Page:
A study published from the University of British Columbia says that one in 12 Canadians (aged 55 and older) were the second most likely among comparable countries to stop filling their prescriptions in 2014 because of cost.
A) If elected to government, what will your party do to make prescription medications more affordable?
The cost of prescription drugs prevents too many British Columbians from receiving effective treatment for their illnesses. When these conditions go untreated, it becomes much costlier to deal with the consequences. Our essential drugs program will reduce the cost of prescription drugs and ensure that drug costs are not an obstacle to treatment.
B) Why is there such a difference between BC and other provinces?
Basically, because B.C.’s oversight of prescription drugs has been steadily eroded by the current administration. Drug industry lobbyists have been appointed to the University of B.C. Therapeutics Initiative, the Ministry’s of Health monitoring body, to a panel examining BCPharmacare. These same drug industry lobbyists are now allowed to meet with ministry staff, when they weren’t before the Liberals took power. B.C. used to have independent drug policy researchers who looked at the pricing and safety of drugs. The current government pretty much destroyed that research with the firing scandals five years ago that led to the tragic death of researcher Rod MacIsaac. We also have much higher drug prices here because of the influence of the pharmaceutical companies on government policy. I could go on, but, the bottom line is, we need to strengthen the UBC Therapeutics Initiative and restore its independence, ban pharmaceutical lobbyists from government, and stop taking advice from drug companies on what works best for patients.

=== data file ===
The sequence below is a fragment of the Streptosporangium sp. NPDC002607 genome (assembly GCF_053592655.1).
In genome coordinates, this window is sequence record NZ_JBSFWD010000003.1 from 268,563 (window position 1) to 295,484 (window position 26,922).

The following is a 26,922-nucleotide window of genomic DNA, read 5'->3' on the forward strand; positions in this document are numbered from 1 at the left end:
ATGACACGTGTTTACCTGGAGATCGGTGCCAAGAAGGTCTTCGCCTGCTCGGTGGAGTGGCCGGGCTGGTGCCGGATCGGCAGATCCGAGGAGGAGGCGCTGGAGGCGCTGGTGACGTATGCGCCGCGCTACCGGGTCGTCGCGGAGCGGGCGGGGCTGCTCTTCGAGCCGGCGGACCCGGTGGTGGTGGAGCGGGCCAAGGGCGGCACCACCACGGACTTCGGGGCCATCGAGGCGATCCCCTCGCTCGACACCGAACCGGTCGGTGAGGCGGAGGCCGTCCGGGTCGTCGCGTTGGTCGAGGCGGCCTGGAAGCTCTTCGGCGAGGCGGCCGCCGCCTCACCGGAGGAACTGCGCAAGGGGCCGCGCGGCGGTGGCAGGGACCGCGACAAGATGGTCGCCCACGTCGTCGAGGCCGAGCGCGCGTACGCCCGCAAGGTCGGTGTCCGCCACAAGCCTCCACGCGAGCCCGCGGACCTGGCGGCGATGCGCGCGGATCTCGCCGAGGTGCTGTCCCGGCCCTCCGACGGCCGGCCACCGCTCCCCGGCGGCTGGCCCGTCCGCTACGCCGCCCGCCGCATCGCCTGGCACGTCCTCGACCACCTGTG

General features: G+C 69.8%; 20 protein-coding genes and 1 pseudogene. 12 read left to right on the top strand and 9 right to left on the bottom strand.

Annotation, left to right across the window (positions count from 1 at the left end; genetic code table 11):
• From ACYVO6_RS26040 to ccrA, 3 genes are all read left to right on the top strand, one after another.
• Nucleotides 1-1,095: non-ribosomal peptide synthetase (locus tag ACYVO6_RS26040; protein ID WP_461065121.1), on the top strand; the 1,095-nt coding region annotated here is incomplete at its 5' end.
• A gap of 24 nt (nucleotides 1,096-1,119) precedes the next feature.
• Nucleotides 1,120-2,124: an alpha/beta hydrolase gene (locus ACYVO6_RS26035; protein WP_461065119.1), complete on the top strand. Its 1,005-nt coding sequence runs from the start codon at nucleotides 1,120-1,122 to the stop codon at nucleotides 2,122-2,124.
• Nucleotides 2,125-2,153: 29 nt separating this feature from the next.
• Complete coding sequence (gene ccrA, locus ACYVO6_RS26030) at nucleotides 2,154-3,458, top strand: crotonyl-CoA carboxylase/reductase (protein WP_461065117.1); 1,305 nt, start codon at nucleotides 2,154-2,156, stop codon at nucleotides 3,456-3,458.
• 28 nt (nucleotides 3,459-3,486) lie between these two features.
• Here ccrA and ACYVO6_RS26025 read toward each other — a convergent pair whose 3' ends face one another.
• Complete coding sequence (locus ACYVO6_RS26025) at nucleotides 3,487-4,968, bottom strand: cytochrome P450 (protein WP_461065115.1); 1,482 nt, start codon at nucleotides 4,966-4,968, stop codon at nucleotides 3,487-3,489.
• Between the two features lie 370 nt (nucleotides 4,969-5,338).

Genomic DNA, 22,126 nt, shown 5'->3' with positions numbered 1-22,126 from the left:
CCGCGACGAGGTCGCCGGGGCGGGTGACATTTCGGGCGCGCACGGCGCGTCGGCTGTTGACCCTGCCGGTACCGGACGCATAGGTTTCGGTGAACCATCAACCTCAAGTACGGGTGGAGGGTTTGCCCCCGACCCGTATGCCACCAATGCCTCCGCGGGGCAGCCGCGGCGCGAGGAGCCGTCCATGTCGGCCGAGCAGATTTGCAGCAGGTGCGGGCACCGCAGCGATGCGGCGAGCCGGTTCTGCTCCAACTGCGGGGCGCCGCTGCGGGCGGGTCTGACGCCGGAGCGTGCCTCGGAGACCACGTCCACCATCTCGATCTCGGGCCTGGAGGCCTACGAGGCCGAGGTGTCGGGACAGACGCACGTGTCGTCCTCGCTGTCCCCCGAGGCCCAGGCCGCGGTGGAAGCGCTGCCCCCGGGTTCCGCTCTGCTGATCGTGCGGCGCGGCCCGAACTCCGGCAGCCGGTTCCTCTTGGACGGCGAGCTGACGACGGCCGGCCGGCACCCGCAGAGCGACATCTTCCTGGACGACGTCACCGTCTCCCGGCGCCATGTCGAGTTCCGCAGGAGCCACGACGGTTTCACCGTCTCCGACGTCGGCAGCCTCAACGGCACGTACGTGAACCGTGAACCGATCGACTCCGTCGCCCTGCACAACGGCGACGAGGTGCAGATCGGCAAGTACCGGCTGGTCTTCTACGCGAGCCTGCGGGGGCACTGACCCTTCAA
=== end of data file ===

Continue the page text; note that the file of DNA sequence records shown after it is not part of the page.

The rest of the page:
We thank you for your attention to this important matter.